ACT Scores Dip, But More Students College-readyAugust 19, 2010 |
Average scores on the ACT college entrance exam inched downward this year, yet slightly more students who took the test proved to be prepared for college, according to a report released Wednesday.
The findings sound contradictory. But the exam’s authors point to a growing and more diverse group of test-takers and, though many are likely scoring lower overall, more are also meeting benchmarks used to measure college readiness.
Last spring’s high school seniors averaged a composite score of 21.0 on the test’s scale of 1 to 36, down slightly from 21.1 last year and the lowest score of the last five years.
In Texas, the number of seniors who took the test increased, but the average composite score of 20.8 remained the same since the previous year. Texas scores improved slightly on science and math but slid on reading and English scores.
At the same time, 24 percent of ACT-tested students met or surpassed all four of the test’s benchmarks measuring their preparedness for college English, reading, math and science. That is up from 23 percent last year and 21 percent in 2006.
The number of Texas seniors who met or surpassed all four of the ACT’s benchmarks for college readiness improved to 24 percent. That’s up from 22 percent in 2009 and 18 percent in 2006.
Although the national scores show three in four test-takers will likely need remedial help in at least one subject to succeed in college, ACT officials are encouraged to see improvement as ever-larger numbers of students take the exam.
“It’s slow progress,” said Cynthia Schmeiser, president and chief operating officer of ACT’s education division. “We are headed in the right direction.”
Schmeiser highlighted slight gains in math and science readiness, traditional weak spots for U.S. students. The number of students prepared for college-level biology, for example, has risen from 21 percent to 24 percent in five years.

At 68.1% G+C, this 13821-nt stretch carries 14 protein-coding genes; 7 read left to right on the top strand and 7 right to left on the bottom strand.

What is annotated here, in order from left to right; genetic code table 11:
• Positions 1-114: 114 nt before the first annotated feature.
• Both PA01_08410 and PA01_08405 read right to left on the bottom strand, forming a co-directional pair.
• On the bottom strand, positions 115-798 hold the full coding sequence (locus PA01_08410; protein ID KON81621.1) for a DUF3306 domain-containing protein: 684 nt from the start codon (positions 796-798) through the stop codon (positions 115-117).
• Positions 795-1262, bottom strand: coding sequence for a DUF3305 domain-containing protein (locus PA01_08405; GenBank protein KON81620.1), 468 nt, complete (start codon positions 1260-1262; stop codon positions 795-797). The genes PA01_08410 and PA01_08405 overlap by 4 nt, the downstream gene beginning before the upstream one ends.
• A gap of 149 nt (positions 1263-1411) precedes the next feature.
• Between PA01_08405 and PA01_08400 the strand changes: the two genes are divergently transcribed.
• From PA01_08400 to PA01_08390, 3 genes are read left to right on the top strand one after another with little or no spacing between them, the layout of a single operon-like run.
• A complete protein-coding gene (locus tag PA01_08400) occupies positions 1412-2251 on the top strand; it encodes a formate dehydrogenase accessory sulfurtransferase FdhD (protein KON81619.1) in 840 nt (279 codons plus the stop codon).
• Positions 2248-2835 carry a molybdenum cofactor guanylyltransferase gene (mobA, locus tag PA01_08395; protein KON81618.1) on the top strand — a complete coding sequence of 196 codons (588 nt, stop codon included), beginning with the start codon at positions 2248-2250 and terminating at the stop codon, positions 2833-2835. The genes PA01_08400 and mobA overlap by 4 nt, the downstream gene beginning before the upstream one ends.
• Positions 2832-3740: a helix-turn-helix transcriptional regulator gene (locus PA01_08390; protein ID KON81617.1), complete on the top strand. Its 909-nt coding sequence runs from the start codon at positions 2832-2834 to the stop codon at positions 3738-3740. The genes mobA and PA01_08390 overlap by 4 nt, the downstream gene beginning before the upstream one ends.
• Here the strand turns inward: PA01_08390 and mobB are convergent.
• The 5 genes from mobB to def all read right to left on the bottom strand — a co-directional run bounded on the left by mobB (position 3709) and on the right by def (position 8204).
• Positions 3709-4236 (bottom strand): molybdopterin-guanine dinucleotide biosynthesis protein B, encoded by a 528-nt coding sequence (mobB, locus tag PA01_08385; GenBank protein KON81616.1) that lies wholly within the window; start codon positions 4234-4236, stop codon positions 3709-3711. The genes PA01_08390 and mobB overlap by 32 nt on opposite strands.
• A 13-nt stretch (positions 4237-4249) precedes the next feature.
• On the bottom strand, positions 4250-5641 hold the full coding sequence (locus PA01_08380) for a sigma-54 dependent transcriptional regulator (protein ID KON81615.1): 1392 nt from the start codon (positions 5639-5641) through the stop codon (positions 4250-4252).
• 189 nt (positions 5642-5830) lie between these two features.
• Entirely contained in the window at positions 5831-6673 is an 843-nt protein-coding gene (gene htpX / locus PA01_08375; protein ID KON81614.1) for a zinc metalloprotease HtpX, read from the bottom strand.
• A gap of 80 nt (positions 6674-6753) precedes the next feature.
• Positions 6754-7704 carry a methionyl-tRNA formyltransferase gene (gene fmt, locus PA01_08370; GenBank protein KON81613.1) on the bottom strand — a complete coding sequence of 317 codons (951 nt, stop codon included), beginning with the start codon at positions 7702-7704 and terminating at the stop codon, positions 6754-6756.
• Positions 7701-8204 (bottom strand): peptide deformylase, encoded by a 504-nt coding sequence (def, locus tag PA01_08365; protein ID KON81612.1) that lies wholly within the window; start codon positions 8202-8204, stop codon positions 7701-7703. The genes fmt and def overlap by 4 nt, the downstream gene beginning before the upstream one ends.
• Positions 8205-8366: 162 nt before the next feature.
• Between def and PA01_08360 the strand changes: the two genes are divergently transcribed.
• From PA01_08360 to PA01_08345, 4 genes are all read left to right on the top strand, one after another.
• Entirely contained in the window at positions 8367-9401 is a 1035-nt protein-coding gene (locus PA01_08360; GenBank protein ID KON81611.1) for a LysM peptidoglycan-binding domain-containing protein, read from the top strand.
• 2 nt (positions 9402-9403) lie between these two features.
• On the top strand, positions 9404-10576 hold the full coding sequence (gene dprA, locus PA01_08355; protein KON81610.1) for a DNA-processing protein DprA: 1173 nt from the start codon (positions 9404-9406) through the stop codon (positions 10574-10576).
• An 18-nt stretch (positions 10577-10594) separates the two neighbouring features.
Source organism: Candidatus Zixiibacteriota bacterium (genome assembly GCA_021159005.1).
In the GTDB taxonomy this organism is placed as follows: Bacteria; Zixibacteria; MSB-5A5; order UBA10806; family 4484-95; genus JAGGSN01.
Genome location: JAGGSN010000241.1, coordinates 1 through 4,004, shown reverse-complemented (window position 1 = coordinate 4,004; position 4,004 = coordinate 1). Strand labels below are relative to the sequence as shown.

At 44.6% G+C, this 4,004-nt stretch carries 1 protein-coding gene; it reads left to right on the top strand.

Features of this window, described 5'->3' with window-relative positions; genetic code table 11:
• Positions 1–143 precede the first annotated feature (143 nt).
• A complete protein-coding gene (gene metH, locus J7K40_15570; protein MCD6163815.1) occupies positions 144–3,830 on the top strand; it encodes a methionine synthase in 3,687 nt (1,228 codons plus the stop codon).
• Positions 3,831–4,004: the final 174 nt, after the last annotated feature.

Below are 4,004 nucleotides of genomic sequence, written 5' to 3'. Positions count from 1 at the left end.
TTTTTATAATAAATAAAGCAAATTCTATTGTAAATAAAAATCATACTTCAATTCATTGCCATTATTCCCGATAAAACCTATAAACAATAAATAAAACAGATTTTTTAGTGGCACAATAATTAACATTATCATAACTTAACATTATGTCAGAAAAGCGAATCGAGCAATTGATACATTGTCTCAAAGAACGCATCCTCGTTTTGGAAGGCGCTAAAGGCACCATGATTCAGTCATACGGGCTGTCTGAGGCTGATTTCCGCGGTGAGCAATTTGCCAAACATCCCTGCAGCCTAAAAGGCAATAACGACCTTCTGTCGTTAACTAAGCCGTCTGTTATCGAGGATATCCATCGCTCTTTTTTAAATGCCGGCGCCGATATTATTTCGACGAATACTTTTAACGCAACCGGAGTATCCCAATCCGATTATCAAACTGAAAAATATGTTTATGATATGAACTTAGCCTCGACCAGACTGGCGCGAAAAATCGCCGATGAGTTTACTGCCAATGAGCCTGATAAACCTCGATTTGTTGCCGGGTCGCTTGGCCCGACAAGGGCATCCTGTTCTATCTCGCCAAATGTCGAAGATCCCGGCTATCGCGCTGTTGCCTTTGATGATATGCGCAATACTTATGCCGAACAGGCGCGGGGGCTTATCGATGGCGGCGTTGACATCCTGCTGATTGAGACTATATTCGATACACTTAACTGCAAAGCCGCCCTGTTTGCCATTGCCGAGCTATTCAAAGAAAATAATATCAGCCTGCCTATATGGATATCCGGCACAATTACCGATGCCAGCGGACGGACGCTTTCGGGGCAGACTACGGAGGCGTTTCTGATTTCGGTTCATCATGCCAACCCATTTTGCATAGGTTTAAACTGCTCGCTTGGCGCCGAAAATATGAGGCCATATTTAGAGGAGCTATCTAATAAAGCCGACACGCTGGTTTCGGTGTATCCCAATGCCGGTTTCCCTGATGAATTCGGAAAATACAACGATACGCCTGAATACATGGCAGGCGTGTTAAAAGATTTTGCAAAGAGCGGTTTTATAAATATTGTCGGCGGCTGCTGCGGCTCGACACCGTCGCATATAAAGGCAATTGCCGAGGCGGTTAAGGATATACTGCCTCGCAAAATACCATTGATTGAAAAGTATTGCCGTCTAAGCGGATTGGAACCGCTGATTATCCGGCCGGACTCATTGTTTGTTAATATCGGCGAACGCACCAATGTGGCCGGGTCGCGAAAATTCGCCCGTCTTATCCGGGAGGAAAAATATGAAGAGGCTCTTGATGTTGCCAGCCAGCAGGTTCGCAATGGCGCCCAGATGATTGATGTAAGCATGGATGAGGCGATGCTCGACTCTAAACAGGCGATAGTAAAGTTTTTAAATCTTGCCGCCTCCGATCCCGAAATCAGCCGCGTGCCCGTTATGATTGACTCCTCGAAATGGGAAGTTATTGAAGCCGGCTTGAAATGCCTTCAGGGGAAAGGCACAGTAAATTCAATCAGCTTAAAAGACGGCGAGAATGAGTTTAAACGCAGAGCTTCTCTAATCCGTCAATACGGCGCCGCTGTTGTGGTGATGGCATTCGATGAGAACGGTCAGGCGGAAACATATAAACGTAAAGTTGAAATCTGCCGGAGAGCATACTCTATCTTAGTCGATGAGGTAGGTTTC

On the not-so-encouraging front, ACT-takers prepped for college English have dropped from 69 percent to 66 percent in that span. Still, English remains a strong suit for ACT test-takers compared to other subjects.
To measure whether students are ready for college, the ACT sets minimum scores in a subject area test to indicate a 50 percent chance of getting a B or higher or about a 75 chance of getting a C or higher in a first-year college credit course. The courses include English composition, algebra, biology and introductory social science courses like Psychology 101.
The ACT report found a combined total of 43 percent of test-takers met either none (28 percent) or only one (15 percent) of the four college readiness benchmarks.
A record 1.57 million students, or 47 percent of this year’s high school graduates, took the ACT. That’s a 30 percent increase from five years ago.
The SAT remains the most common college entrance exam, though the rival ACT has nearly caught up in popularity. Most colleges accept either, and a growing minority no longer requires either one. SAT results are due out Sept. 13.
The ACT is growing as more states require it for all high school seniors, meaning test-takers are not just the college-bound.
Schmeiser noted that the ACT’s test-taking population “now includes virtually all students in eight states, many of whom might not have considered taking a college and career readiness assessment years ago.” The ACT says another three states—Arkansas, Texas and Utah—either have been or soon will make state-financed ACTs available to all districts.
One result: a more diverse pool. Ethnic and racial minorities this year made up 29 percent of all ACT test-takers, up from 23 percent in 2006. Most significant was a near doubling of Hispanic graduates tested, to almost 158,000 students.
The average composite scores for Hispanics dipped slightly to 18.6 this year after holding steady at 18.7 the previous three years.
Because some states mandate ACTS but others do not, state-to-state score comparisons can be misleading. States requiring all students to take the ACT typically see average scores go down, at least initially.